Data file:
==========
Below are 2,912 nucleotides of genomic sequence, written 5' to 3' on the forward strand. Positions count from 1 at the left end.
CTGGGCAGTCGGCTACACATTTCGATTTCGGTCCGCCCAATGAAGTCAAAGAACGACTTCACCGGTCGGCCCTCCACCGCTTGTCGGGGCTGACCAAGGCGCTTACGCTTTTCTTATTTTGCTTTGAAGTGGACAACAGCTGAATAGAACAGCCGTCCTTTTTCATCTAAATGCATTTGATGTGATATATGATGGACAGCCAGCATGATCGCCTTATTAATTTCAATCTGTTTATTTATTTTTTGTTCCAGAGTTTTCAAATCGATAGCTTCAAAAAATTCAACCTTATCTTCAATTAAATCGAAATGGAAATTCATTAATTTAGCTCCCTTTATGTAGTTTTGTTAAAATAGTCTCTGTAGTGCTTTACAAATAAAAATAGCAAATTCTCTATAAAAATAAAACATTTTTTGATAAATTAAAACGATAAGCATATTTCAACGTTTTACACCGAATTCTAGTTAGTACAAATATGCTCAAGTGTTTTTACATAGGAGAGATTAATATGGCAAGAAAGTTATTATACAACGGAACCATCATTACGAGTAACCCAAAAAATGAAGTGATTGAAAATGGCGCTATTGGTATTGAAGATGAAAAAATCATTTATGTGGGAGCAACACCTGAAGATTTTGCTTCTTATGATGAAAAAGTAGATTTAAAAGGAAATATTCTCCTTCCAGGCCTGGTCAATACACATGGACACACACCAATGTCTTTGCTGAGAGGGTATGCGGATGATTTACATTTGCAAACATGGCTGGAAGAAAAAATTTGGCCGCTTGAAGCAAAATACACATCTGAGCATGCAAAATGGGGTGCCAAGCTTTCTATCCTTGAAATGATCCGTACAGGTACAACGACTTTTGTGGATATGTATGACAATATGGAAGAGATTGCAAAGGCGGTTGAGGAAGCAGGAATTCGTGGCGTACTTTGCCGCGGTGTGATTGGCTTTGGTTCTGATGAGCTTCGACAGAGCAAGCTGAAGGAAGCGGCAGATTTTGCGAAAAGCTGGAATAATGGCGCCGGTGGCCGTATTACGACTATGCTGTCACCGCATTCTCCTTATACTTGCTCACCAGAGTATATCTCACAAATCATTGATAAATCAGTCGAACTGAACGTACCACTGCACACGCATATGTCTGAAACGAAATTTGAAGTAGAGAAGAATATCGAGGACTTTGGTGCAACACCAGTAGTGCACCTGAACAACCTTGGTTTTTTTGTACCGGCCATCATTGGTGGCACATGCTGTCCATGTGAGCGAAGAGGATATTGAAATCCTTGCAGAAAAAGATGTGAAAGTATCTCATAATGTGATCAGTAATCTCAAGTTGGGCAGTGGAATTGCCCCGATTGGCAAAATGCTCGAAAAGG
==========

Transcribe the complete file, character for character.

Below are 2,912 nucleotides of genomic sequence, written 5' to 3' on the forward strand. Positions count from 1 at the left end.
CTGGGCAGTCGGCTACACATTTCGATTTCGGTCCGCCCAATGAAGTCAAAGAACGACTTCACCGGTCGGCCCTCCACCGCTTGTCGGGGCTGACCAAGGCGCTTACGCTTTTCTTATTTTGCTTTGAAGTGGACAACAGCTGAATAGAACAGCCGTCCTTTTTCATCTAAATGCATTTGATGTGATATATGATGGACAGCCAGCATGATCGCCTTATTAATTTCAATCTGTTTATTTATTTTTTGTTCCAGAGTTTTCAAATCGATAGCTTCAAAAAATTCAACCTTATCTTCAATTAAATCGAAATGGAAATTCATTAATTTAGCTCCCTTTATGTAGTTTTGTTAAAATAGTCTCTGTAGTGCTTTACAAATAAAAATAGCAAATTCTCTATAAAAATAAAACATTTTTTGATAAATTAAAACGATAAGCATATTTCAACGTTTTACACCGAATTCTAGTTAGTACAAATATGCTCAAGTGTTTTTACATAGGAGAGATTAATATGGCAAGAAAGTTATTATACAACGGAACCATCATTACGAGTAACCCAAAAAATGAAGTGATTGAAAATGGCGCTATTGGTATTGAAGATGAAAAAATCATTTATGTGGGAGCAACACCTGAAGATTTTGCTTCTTATGATGAAAAAGTAGATTTAAAAGGAAATATTCTCCTTCCAGGCCTGGTCAATACACATGGACACACACCAATGTCTTTGCTGAGAGGGTATGCGGATGATTTACATTTGCAAACATGGCTGGAAGAAAAAATTTGGCCGCTTGAAGCAAAATACACATCTGAGCATGCAAAATGGGGTGCCAAGCTTTCTATCCTTGAAATGATCCGTACAGGTACAACGACTTTTGTGGATATGTATGACAATATGGAAGAGATTGCAAAGGCGGTTGAGGAAGCAGGAATTCGTGGCGTACTTTGCCGCGGTGTGATTGGCTTTGGTTCTGATGAGCTTCGACAGAGCAAGCTGAAGGAAGCGGCAGATTTTGCGAAAAGCTGGAATAATGGCGCCGGTGGCCGTATTACGACTATGCTGTCACCGCATTCTCCTTATACTTGCTCACCAGAGTATATCTCACAAATCATTGATAAATCAGTCGAACTGAACGTACCACTGCACACGCATATGTCTGAAACGAAATTTGAAGTAGAGAAGAATATCGAGGACTTTGGTGCAACACCAGTAGTGCACCTGAACAACCTTGGTTTTTTTGTACCGGCCATCATTGGTGGCACATGCTGTCCATGTGAGCGAAGAGGATATTGAAATCCTTGCAGAAAAAGATGTGAAAGTATCTCATAATGTGATCAGTAATCTCAAGTTGGGCAGTGGAATTGCCCCGATTGGCAAAATGCTCGAAAAGG